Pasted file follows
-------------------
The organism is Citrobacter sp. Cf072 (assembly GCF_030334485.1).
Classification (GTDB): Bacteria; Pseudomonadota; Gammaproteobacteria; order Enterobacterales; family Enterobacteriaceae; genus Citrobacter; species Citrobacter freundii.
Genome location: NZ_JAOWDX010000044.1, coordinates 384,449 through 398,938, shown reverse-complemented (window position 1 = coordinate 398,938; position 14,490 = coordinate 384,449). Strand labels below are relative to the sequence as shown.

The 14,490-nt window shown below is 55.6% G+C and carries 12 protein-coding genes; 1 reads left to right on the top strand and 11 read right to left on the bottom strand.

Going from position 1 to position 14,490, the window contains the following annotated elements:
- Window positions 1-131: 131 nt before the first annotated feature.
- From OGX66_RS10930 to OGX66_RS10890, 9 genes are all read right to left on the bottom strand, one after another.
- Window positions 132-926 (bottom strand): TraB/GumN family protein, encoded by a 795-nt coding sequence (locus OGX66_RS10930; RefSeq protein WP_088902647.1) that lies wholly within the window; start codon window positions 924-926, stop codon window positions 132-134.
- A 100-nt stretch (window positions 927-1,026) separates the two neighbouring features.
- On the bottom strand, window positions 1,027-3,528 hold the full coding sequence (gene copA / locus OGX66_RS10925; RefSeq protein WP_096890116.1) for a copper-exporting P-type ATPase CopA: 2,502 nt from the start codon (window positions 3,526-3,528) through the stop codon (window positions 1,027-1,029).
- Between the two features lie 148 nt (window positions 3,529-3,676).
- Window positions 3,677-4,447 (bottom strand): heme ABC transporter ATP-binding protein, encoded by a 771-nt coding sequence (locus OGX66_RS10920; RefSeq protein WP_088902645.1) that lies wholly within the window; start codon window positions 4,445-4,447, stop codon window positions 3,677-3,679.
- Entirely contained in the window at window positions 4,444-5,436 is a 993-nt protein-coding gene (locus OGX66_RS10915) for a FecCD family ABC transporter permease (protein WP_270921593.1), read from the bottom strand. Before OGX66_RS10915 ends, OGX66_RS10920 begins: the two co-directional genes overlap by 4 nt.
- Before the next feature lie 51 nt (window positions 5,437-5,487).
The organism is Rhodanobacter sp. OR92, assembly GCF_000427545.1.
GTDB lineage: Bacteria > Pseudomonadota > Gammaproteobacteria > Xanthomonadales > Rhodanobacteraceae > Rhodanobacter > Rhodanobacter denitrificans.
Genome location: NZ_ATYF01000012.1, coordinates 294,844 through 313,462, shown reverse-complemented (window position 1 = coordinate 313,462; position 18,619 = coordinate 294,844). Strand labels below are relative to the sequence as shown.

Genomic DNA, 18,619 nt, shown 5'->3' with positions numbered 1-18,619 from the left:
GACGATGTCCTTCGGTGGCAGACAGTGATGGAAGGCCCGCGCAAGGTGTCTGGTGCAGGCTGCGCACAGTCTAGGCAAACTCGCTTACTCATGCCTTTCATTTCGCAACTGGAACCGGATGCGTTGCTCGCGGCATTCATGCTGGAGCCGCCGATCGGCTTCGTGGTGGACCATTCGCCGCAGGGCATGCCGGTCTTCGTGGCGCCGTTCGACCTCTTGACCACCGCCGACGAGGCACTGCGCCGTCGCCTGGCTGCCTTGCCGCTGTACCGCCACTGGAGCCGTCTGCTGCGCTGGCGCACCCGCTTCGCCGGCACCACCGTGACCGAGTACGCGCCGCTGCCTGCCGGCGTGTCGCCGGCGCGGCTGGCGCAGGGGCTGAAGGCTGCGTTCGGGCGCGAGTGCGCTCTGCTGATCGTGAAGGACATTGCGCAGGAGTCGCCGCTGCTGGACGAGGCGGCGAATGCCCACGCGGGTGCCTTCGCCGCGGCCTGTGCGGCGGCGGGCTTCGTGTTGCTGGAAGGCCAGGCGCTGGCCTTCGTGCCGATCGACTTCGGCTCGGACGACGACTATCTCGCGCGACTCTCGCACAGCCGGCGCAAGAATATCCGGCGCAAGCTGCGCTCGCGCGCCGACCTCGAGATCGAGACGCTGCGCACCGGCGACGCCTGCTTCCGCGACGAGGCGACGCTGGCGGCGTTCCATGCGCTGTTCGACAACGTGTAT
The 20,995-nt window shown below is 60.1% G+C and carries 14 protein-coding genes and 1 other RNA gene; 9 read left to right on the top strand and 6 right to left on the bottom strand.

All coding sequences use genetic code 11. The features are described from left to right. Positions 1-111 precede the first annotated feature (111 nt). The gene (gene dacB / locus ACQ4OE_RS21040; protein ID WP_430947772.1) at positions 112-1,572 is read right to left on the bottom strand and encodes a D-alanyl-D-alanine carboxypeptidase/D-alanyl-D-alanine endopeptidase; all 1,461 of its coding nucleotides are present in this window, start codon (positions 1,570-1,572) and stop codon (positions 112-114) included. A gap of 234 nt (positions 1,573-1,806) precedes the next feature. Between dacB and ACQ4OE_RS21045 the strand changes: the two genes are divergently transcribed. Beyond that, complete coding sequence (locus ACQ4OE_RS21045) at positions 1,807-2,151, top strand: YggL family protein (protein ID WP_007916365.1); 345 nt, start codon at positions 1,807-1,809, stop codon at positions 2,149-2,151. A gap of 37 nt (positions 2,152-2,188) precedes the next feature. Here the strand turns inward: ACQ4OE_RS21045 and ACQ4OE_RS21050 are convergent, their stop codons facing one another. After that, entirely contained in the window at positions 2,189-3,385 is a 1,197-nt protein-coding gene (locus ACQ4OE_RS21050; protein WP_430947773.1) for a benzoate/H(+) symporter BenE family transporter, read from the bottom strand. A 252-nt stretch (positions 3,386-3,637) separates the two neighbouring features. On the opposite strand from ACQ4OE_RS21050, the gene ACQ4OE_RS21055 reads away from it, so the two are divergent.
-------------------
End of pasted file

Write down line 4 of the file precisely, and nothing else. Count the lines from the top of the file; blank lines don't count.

The 14,490-nt window shown below is 55.6% G+C and carries 12 protein-coding genes; 1 reads left to right on the top strand and 11 read right to left on the bottom strand.